Teens warned near naked selfies will haunt them later
POLICE are urging teenagers and children to keep their "selfies" to themselves as a part of a bid to secure children's safety online.
Police Minister Jack Dempsey this morning launched the "Your Selfie: Keep It to Yourself" campaign which was developed by the Queensland Police Service (QPS) Taskforce Argos.
"The project has been designed to highlight to children and teenagers just how easily a photo can end up in the wrong hands," Mr Dempsey said.
"The project is not about scaring children but equipping them with the knowledge to allow them to protect themselves online."
Mr Dempsey launched an updated version of Who's Chatting to Your Kids, an ebook which arms parents with the information to teach their children how to behave safely online.
"Just a few years ago we used to have to worry about who's talking to our kids on the street," he said.
"With social media we have to worry about who our children are speaking to in our own homes.
"That's why the ebook has been compiled by Taskforce Argos because it puts the power back into the hands of parents to ensure their children remain safe when online.
"Taskforce Argos has already been recognised across the world not only for its work in targeting and apprehending those who use the internet to exploit children, but also for its ground-breaking work in educating and raising awareness of the hidden dangers of social media and the internet.
"Between 1 July 2012 and 30 June 2013 alone, detectives from Taskforce Argos seized more than 877,000 child exploitation images and 1,039 hours of child exploitation video.
"They also helped in the rescue of 158 children both in Australia and overseas."
QPS State Crime Command Acting Assistant Commissioner Cameron Harlsey said the practice of posting selfies was a concern as selfies of children as young as 10 have been found on the computers of child sex offenders.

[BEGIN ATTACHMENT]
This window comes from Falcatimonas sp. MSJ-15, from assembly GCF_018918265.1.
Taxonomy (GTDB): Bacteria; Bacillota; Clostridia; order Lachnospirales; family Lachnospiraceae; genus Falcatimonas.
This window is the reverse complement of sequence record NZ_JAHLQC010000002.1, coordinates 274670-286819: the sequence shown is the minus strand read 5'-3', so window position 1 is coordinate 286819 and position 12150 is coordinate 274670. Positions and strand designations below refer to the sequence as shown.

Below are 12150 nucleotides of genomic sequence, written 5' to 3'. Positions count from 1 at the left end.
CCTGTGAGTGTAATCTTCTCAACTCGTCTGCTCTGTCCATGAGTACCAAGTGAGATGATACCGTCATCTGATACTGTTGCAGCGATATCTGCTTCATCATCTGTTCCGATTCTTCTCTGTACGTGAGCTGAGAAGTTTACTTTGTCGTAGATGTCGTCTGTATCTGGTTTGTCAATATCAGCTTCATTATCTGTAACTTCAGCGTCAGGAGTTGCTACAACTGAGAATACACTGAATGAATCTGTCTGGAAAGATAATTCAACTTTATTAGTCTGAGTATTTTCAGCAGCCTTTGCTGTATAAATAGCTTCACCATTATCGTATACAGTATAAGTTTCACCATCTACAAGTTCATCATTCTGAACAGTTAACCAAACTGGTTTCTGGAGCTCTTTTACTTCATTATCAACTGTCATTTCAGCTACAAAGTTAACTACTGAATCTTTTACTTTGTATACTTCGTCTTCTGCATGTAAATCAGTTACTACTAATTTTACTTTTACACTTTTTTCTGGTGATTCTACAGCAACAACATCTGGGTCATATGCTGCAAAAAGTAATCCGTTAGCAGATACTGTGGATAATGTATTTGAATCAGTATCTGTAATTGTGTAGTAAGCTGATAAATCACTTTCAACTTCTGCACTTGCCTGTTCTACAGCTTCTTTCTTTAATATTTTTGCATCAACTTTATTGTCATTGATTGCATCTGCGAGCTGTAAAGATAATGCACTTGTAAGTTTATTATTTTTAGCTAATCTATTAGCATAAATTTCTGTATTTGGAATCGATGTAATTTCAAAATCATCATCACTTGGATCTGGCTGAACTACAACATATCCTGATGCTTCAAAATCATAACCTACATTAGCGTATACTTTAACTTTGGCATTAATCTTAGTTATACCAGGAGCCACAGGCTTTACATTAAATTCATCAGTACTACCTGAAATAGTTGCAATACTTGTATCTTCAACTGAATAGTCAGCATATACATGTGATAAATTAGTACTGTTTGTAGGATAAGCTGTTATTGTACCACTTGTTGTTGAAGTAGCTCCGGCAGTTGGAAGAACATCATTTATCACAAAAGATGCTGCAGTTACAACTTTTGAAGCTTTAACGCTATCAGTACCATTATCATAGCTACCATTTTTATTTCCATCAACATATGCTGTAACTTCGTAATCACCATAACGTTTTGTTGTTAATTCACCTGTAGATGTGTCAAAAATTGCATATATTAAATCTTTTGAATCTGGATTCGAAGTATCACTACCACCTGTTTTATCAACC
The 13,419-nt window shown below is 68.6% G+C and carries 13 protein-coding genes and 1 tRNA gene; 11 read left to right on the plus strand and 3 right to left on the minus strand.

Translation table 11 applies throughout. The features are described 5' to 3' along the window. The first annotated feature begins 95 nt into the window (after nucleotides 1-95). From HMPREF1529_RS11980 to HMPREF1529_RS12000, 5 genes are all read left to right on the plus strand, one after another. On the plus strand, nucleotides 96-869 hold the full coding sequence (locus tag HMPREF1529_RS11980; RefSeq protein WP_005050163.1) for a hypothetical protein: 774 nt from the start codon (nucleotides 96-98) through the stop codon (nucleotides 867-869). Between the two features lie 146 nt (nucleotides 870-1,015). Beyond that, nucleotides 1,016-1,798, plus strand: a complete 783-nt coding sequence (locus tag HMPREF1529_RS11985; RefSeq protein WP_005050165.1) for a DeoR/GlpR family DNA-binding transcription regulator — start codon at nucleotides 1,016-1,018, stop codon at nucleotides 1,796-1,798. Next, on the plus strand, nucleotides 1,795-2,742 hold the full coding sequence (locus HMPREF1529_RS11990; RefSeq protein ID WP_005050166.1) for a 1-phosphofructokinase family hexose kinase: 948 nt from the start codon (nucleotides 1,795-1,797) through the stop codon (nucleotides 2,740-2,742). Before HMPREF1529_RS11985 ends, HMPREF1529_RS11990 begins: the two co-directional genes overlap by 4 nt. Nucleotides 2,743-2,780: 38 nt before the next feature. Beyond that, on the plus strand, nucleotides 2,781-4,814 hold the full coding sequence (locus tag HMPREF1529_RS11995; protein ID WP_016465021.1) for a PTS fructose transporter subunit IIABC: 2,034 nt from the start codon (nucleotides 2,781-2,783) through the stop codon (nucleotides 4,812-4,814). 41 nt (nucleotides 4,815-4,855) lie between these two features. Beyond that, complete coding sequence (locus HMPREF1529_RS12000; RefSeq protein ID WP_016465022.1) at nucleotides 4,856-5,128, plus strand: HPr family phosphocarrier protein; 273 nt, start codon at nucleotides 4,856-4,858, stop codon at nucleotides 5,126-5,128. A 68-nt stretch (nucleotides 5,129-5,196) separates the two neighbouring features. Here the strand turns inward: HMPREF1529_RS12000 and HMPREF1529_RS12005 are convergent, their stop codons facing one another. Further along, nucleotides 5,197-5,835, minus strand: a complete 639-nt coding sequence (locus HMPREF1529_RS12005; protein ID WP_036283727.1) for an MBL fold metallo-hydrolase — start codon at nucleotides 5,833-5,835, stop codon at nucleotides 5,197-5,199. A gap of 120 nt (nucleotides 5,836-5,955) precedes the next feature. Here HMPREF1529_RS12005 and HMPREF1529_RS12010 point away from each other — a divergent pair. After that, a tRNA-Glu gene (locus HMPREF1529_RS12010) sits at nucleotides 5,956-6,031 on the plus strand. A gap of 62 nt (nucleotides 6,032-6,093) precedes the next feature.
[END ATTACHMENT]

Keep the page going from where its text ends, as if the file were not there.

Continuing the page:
"I am not here to sugar coat this message. It is happening and it is happening right here in Queensland," Acting Assistant Commissioner Harlsey said.
"Young people need to understand that, just because someone else is doing it, that's not a green light to start doing it yourself.
"Taking an image with minimal clothing on and sending it to your boyfriend or girlfriend may seem like a great idea this week, but what happens if you break up with the person next week?"
The team have developed two posters as part of the project which will be available online and for distribution to high schools across Queensland, as well as incorporating the information into the "Who's chatting to your kids?" program, which has been updated to reflect the rapid advances in technology.
"For us it was not about creating something new for the sake of it. The 'Who's chatting to your kids?' project has been successful for us in getting the message out to parents," Acting Assistant Commissioner Harsley said.
"Recognising the internet and social media change almost daily, we felt it important to update the project so parents are better equipped in how to educate their children."
The first of two short films which have been produced will be available on the QPS Facebook page from today (www.facebook.com/QueenslandPolice).
The new "Who's chatting to your kids?" e-book is available to download from the Queensland Police Service website at www.police.qld.gov.au.